Trump Presents Case To Supreme Court Defending His Claim Of Presidential Immunity

Former President Donald Trump filed a brief with the Supreme Court on Tuesday, presenting his case for why he should be granted absolute presidential immunity from criminal prosecution. He is requesting the dismissal of a four-count federal indictment related to his actions in attempting to overturn the results of the 2020 election, which he lost.

The matter will be brought before the high court for oral arguments on April 25th.

“The President cannot function, and the Presidency itself cannot retain its vital independence, if the President faces criminal prosecution for official acts once he leaves office,” Trump’s attorneys wrote in their opening brief to the high court in U.S. v. Trump.

“Denial of criminal immunity would incapacitate every future President with de facto blackmail and extortion while in office, and condemn him to years of post-office trauma at the hands of political opponents,” they argued. “The threat of future prosecution and imprisonment would become a political cudgel to influence the most sensitive and controversial Presidential decisions, taking away the strength, authority, and decisiveness of the Presidency.”

Trump asserted that the president has immunity under the Executive Vesting Clause of the Constitution and the separation of powers, echoing arguments rejected by lower courts.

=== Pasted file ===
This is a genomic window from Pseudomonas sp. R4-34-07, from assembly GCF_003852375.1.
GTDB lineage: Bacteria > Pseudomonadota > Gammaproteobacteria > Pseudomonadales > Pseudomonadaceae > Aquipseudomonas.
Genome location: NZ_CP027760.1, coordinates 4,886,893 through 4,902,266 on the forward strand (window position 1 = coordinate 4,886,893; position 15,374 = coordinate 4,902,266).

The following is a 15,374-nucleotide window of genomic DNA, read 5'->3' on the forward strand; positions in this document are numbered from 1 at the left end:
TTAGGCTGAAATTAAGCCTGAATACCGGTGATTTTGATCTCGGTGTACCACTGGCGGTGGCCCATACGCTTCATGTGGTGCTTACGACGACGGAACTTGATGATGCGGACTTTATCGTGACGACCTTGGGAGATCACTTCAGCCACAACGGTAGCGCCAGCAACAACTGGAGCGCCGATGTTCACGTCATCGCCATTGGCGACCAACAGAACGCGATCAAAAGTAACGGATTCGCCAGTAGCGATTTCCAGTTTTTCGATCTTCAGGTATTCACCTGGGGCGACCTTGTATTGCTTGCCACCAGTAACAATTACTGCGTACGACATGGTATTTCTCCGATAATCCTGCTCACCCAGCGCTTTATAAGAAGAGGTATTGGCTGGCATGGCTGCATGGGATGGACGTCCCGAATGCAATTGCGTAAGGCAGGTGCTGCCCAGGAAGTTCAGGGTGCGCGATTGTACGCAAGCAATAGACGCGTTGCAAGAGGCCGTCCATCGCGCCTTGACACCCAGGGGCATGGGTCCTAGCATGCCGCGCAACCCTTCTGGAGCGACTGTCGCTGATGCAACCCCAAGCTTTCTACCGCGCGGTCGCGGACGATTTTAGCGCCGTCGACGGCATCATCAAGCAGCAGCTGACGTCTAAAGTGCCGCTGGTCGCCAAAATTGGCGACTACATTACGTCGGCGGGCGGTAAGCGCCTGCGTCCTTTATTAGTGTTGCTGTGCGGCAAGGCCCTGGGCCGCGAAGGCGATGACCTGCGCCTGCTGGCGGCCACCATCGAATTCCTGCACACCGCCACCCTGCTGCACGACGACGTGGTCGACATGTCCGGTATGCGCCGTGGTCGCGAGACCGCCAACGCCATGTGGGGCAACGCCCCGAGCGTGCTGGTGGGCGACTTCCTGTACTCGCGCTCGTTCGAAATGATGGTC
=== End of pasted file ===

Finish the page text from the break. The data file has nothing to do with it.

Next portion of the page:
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Trump asked the justices once more to concur with him, despite the appeals court panel’s strong disagreement with the claim, that the only president who could face legal prosecution was one who the Senate had found guilty after impeachment proceedings.

“The Constitution authorizes the criminal prosecution of a former President, but it builds in a formidable structural check against politically motivated prosecutions by requiring a majority of the House and a supermajority of the Senate to authorize such a dramatic action,” Trump’s team said. “The Founders thus carefully balanced the public interest in ensuring accountability for presidential wrongdoing against the mortal danger to our system of government presented by political targeting of the Chief Executive.”

Trump’s punishment will take even longer now that the Supreme Court has agreed to hear the case. On January 6, 2021, and again in 2020, special counsel Jack Smith charged Trump with four counts of trying to rig the election. The former president says he is innocent and has not done anything wrong.

Smith’s team received instructions to submit their own brief on the topic on April 8.

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